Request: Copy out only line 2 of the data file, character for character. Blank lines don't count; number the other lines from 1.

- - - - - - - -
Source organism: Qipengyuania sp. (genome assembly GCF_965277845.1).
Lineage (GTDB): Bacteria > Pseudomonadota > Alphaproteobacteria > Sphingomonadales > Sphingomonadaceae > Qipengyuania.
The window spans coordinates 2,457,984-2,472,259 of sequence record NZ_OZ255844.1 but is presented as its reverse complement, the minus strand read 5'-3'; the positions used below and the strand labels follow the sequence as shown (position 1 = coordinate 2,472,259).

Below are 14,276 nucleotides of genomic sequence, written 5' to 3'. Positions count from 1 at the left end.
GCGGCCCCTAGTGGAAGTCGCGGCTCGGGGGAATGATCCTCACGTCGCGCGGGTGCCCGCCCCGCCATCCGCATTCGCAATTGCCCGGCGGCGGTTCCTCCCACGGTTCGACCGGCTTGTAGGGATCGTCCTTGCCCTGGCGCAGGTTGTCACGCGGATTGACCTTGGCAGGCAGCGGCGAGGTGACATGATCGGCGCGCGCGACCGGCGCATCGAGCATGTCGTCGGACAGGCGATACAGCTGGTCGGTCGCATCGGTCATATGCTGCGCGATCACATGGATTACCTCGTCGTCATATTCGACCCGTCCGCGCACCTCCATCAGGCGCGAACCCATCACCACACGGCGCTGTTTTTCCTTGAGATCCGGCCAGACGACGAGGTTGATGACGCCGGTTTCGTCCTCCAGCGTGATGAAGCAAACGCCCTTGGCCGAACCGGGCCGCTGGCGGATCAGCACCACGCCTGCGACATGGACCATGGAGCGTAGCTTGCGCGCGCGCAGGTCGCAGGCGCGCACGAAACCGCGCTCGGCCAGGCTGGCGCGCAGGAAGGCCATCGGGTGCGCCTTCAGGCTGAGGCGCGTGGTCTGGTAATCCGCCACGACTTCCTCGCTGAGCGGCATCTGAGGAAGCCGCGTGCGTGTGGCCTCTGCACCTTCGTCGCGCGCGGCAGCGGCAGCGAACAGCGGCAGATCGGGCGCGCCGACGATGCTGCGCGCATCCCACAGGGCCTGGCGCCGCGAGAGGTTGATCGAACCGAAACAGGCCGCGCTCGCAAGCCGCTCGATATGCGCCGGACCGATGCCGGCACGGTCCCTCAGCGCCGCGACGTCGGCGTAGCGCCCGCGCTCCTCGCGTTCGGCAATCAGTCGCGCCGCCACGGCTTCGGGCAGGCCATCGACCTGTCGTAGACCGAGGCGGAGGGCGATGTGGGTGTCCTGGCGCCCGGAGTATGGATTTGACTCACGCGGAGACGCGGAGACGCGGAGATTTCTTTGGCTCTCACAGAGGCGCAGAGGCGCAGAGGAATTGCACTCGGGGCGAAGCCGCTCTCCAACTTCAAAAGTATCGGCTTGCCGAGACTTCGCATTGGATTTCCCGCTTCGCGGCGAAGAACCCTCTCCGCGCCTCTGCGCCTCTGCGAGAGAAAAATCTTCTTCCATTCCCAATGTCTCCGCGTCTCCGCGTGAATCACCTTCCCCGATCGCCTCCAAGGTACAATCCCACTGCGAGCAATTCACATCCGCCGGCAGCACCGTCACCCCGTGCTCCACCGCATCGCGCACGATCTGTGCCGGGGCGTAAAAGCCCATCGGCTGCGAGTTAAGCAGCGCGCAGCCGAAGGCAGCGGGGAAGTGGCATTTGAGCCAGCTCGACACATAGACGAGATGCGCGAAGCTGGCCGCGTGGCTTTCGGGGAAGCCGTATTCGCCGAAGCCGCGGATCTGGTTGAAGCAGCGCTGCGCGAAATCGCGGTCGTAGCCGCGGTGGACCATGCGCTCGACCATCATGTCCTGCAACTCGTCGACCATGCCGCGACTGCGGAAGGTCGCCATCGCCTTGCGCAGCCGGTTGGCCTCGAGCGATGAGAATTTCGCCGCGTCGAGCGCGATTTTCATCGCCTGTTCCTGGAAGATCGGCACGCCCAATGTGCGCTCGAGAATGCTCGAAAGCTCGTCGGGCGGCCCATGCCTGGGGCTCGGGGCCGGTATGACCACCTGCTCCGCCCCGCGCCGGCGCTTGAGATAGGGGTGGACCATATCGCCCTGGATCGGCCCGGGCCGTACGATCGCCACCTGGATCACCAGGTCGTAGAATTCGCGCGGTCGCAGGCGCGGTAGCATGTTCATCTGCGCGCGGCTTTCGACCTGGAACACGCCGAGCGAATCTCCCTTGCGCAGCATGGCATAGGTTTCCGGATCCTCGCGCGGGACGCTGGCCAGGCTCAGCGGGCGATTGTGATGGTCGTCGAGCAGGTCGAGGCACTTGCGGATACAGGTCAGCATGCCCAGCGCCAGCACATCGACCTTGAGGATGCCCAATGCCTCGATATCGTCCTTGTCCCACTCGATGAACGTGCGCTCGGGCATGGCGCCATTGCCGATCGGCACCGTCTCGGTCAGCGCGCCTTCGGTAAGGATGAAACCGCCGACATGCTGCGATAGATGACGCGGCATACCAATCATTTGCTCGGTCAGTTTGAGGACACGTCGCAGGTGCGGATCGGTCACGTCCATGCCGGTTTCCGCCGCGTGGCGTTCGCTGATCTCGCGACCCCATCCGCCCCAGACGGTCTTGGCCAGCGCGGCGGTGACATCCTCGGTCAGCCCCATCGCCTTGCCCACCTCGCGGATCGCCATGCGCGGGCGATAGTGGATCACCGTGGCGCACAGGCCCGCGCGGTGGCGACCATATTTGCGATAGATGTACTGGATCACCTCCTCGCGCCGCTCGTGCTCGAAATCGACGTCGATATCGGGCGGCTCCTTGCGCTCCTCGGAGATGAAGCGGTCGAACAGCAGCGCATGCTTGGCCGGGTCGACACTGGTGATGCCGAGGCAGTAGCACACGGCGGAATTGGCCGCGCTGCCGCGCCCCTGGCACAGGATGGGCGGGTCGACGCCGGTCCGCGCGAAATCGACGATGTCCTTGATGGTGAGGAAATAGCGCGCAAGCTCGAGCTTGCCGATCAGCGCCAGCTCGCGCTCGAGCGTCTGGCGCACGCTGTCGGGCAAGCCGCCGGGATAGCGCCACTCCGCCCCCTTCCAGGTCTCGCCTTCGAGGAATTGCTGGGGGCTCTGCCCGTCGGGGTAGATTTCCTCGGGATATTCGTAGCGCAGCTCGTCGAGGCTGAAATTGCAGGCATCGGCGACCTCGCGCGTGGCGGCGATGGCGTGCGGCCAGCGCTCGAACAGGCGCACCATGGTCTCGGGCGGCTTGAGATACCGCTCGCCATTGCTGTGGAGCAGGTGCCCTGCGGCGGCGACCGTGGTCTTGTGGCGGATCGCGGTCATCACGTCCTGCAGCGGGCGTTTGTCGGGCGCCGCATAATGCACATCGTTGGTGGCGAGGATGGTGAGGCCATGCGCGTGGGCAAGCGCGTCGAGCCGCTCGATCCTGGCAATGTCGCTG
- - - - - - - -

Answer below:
Lineage (GTDB): Bacteria > Pseudomonadota > Alphaproteobacteria > Sphingomonadales > Sphingomonadaceae > Qipengyuania.